High prices force New Hope Group's move away from pigs

By Mark Godfrey

- Last updated on GMT

China's New Hope Group wants to cut it the number of pigs it breeds
China's New Hope Group wants to cut it the number of pigs it breeds

Related tags Pork Pig Livestock

Chinese agricultural conglomerate New Hope appears to be rethinking plans for domination of the pig sector as it reduces the number of pigs it aims to breed in the next year.

Based in the country’s south west region, New Hope wants to cut the projected number from five million to 3.5 million next year due to the high cost of buying in piglets. New Hope believes it can reduce breeding costs by an average of RMB11-RMB12 per kg per pig by breeding its own piglets.

That was according to a briefing company chairperson Liu Chang gave on a recent conference call with stock analysts covering the firm’s listed arm, the Qingdao New Hope Liuhe Co. The price of piglets has not dropped at the same rate as pig prices since 2016, senior New Hope management told the analysts, who represented China’s leading stockbroking firms.

However, the company is aiming for a kill of 18 million pigs in 2021 – almost double current numbers – as it ramps up outsourcing to contracted farmers. New Hope claims to be 25% self-sufficient in pig raising, with the rest sourced from contracted farmers. It has made much of agreements with local governments to build breeding programmes and contract farming deals to help reduce rural poverty.

New Hope kills nine million pigs per year

As China’s top producer of animal feed by volume, New Hope has attempted to improve its earnings and margins by expanding into pork and poultry processing. In doing so, it aims to compete with Guangdong Wen’s, the country’s leading producer of pigs (and a feed provider). Margins on feed are tight, at RMB0.30-RMB0.50 per kilo. The net profit per pig averages RMB100 at an RMB14/kg kill-out, according to New Hope.
Listed among the world’s top five animal feed companies by sales, New Hope is China’s leading privately owned agribusiness firm, with more than 80,000 employees, an annual kill of nine million pigs, and hundreds of subsidiaries across the value chain.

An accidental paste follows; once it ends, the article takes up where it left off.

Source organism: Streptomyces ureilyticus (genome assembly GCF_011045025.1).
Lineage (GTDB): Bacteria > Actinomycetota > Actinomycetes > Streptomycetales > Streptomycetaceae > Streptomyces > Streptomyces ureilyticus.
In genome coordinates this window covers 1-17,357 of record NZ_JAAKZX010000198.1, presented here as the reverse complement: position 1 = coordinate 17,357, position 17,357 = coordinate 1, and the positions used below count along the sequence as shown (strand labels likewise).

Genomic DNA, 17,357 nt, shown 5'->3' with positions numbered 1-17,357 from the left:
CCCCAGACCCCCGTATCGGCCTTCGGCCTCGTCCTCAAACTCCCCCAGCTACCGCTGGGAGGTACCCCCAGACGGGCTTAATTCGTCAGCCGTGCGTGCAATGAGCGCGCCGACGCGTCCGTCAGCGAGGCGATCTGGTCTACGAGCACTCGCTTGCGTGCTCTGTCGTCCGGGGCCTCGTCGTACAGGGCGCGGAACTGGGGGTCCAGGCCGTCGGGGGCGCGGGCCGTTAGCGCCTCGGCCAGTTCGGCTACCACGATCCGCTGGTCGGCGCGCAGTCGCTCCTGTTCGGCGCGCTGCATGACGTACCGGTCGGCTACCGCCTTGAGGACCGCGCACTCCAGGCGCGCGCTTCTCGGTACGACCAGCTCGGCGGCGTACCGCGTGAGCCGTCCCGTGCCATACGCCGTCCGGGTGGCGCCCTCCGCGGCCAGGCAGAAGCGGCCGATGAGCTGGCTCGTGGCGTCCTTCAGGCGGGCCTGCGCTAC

The New Hope boss also pointed to the potential in further consolidation of China’s pork sector. “The competition is not between big companies, but between large firms and small (breeding, processing) firms,” according to the executive, who pointed out that 36% of the market in the US is in the hands of the top six companies, “so we have a long way to go in China”. The cycle in China right now is three to five years (between each fall in pig prices), “but with larger companies this period of time could be lengthened”, he said.

On the demand side, China’s pork consumption has remained “fairly stable”, according to the New Hope chairman. The transcript of his conference call also showed that New Hope management sees a geographic mismatch between production of pigs and meat processing centres. New Hope plants in Beijing, Shenyang and Nangang (Hubei province) are considerable distances from key breeding facilities, in part due to tightening environmental restrictions on animal husbandry.

While it claims an annual output of 10 million tons of feed, New Hope has continued to scour for higher-yield activities and has subsidiaries focused on finance and investment, as well as real estate and chemicals, according to filings made for its listed arm, Qingdao New Hope Liuhe Co.

A relative shortage of land means pig (and feed) production costs in China are higher than in other countries, where land and water are in more plentiful supply.

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